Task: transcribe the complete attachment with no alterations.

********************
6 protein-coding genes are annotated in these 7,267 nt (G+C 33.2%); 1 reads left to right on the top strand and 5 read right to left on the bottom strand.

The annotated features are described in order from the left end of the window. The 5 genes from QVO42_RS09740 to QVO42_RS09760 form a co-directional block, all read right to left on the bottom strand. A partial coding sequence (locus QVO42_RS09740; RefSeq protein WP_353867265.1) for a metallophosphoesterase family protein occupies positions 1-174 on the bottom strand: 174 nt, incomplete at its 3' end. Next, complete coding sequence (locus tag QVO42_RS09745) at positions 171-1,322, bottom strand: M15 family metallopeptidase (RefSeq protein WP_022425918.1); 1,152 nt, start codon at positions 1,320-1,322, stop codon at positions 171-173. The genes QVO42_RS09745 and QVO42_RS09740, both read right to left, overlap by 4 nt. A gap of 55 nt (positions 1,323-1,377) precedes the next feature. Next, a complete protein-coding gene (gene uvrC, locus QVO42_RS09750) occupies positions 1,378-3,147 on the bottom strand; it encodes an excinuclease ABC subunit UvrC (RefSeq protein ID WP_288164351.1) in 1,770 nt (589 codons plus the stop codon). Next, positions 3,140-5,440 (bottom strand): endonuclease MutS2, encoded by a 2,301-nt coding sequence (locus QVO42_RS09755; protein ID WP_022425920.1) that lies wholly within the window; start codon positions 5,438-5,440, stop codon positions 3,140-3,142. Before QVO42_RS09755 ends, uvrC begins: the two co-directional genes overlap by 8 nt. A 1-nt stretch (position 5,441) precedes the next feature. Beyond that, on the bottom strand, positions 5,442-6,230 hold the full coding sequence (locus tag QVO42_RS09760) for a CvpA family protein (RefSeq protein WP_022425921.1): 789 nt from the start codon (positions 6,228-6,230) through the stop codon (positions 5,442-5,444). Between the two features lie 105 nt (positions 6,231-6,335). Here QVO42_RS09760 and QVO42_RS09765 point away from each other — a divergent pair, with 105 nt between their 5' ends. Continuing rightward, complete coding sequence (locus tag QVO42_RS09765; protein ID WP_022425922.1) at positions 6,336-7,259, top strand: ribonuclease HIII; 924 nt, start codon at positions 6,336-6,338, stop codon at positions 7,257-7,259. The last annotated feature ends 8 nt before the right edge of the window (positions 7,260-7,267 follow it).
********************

6 protein-coding genes are annotated in these 7,267 nt (G+C 33.2%); 1 reads left to right on the top strand and 5 read right to left on the bottom strand.

The annotated features are described in order from the left end of the window. The 5 genes from QVO42_RS09740 to QVO42_RS09760 form a co-directional block, all read right to left on the bottom strand. A partial coding sequence (locus QVO42_RS09740; RefSeq protein WP_353867265.1) for a metallophosphoesterase family protein occupies positions 1-174 on the bottom strand: 174 nt, incomplete at its 3' end. Next, complete coding sequence (locus tag QVO42_RS09745) at positions 171-1,322, bottom strand: M15 family metallopeptidase (RefSeq protein WP_022425918.1); 1,152 nt, start codon at positions 1,320-1,322, stop codon at positions 171-173. The genes QVO42_RS09745 and QVO42_RS09740, both read right to left, overlap by 4 nt. A gap of 55 nt (positions 1,323-1,377) precedes the next feature. Next, a complete protein-coding gene (gene uvrC, locus QVO42_RS09750) occupies positions 1,378-3,147 on the bottom strand; it encodes an excinuclease ABC subunit UvrC (RefSeq protein ID WP_288164351.1) in 1,770 nt (589 codons plus the stop codon). Next, positions 3,140-5,440 (bottom strand): endonuclease MutS2, encoded by a 2,301-nt coding sequence (locus QVO42_RS09755; protein ID WP_022425920.1) that lies wholly within the window; start codon positions 5,438-5,440, stop codon positions 3,140-3,142. Before QVO42_RS09755 ends, uvrC begins: the two co-directional genes overlap by 8 nt. A 1-nt stretch (position 5,441) precedes the next feature. Beyond that, on the bottom strand, positions 5,442-6,230 hold the full coding sequence (locus tag QVO42_RS09760) for a CvpA family protein (RefSeq protein WP_022425921.1): 789 nt from the start codon (positions 6,228-6,230) through the stop codon (positions 5,442-5,444). Between the two features lie 105 nt (positions 6,231-6,335). Here QVO42_RS09760 and QVO42_RS09765 point away from each other — a divergent pair, with 105 nt between their 5' ends. Continuing rightward, complete coding sequence (locus tag QVO42_RS09765; protein ID WP_022425922.1) at positions 6,336-7,259, top strand: ribonuclease HIII; 924 nt, start codon at positions 6,336-6,338, stop codon at positions 7,257-7,259. The last annotated feature ends 8 nt before the right edge of the window (positions 7,260-7,267 follow it).